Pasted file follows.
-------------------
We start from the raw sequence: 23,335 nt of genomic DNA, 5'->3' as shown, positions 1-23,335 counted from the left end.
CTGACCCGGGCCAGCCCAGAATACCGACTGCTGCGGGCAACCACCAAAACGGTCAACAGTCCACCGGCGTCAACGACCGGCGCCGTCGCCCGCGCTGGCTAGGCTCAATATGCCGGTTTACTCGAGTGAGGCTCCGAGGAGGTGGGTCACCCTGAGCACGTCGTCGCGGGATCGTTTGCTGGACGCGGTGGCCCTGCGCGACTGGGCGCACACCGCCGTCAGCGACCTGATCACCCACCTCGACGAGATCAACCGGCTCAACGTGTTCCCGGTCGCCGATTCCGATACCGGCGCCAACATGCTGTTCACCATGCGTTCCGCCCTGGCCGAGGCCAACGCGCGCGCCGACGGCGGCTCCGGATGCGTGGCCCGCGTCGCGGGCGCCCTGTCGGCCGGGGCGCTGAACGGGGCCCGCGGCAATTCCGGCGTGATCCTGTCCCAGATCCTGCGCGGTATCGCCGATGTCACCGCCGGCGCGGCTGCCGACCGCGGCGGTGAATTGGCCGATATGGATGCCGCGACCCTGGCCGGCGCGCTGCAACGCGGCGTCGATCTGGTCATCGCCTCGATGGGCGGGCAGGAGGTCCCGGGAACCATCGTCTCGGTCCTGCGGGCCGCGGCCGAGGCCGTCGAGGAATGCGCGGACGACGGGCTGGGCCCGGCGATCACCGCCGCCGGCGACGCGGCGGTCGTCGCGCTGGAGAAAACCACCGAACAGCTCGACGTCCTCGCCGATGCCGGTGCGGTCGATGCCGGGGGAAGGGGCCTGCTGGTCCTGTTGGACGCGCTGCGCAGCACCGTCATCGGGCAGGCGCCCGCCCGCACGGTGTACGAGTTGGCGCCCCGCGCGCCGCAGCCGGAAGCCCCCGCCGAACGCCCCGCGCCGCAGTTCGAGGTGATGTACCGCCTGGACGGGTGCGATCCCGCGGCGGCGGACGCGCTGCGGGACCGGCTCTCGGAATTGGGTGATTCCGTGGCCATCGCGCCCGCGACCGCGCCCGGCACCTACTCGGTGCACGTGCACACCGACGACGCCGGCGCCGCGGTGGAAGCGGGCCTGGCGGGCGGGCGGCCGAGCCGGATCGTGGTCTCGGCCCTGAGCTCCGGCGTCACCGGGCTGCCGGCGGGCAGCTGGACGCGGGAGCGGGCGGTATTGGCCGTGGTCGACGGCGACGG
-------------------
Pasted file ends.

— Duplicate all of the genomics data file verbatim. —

We start from the raw sequence: 23,335 nt of genomic DNA, 5'->3' as shown, positions 1-23,335 counted from the left end.
CTGACCCGGGCCAGCCCAGAATACCGACTGCTGCGGGCAACCACCAAAACGGTCAACAGTCCACCGGCGTCAACGACCGGCGCCGTCGCCCGCGCTGGCTAGGCTCAATATGCCGGTTTACTCGAGTGAGGCTCCGAGGAGGTGGGTCACCCTGAGCACGTCGTCGCGGGATCGTTTGCTGGACGCGGTGGCCCTGCGCGACTGGGCGCACACCGCCGTCAGCGACCTGATCACCCACCTCGACGAGATCAACCGGCTCAACGTGTTCCCGGTCGCCGATTCCGATACCGGCGCCAACATGCTGTTCACCATGCGTTCCGCCCTGGCCGAGGCCAACGCGCGCGCCGACGGCGGCTCCGGATGCGTGGCCCGCGTCGCGGGCGCCCTGTCGGCCGGGGCGCTGAACGGGGCCCGCGGCAATTCCGGCGTGATCCTGTCCCAGATCCTGCGCGGTATCGCCGATGTCACCGCCGGCGCGGCTGCCGACCGCGGCGGTGAATTGGCCGATATGGATGCCGCGACCCTGGCCGGCGCGCTGCAACGCGGCGTCGATCTGGTCATCGCCTCGATGGGCGGGCAGGAGGTCCCGGGAACCATCGTCTCGGTCCTGCGGGCCGCGGCCGAGGCCGTCGAGGAATGCGCGGACGACGGGCTGGGCCCGGCGATCACCGCCGCCGGCGACGCGGCGGTCGTCGCGCTGGAGAAAACCACCGAACAGCTCGACGTCCTCGCCGATGCCGGTGCGGTCGATGCCGGGGGAAGGGGCCTGCTGGTCCTGTTGGACGCGCTGCGCAGCACCGTCATCGGGCAGGCGCCCGCCCGCACGGTGTACGAGTTGGCGCCCCGCGCGCCGCAGCCGGAAGCCCCCGCCGAACGCCCCGCGCCGCAGTTCGAGGTGATGTACCGCCTGGACGGGTGCGATCCCGCGGCGGCGGACGCGCTGCGGGACCGGCTCTCGGAATTGGGTGATTCCGTGGCCATCGCGCCCGCGACCGCGCCCGGCACCTACTCGGTGCACGTGCACACCGACGACGCCGGCGCCGCGGTGGAAGCGGGCCTGGCGGGCGGGCGGCCGAGCCGGATCGTGGTCTCGGCCCTGAGCTCCGGCGTCACCGGGCTGCCGGCGGGCAGCTGGACGCGGGAGCGGGCGGTATTGGCCGTGGTCGACGGCGACGG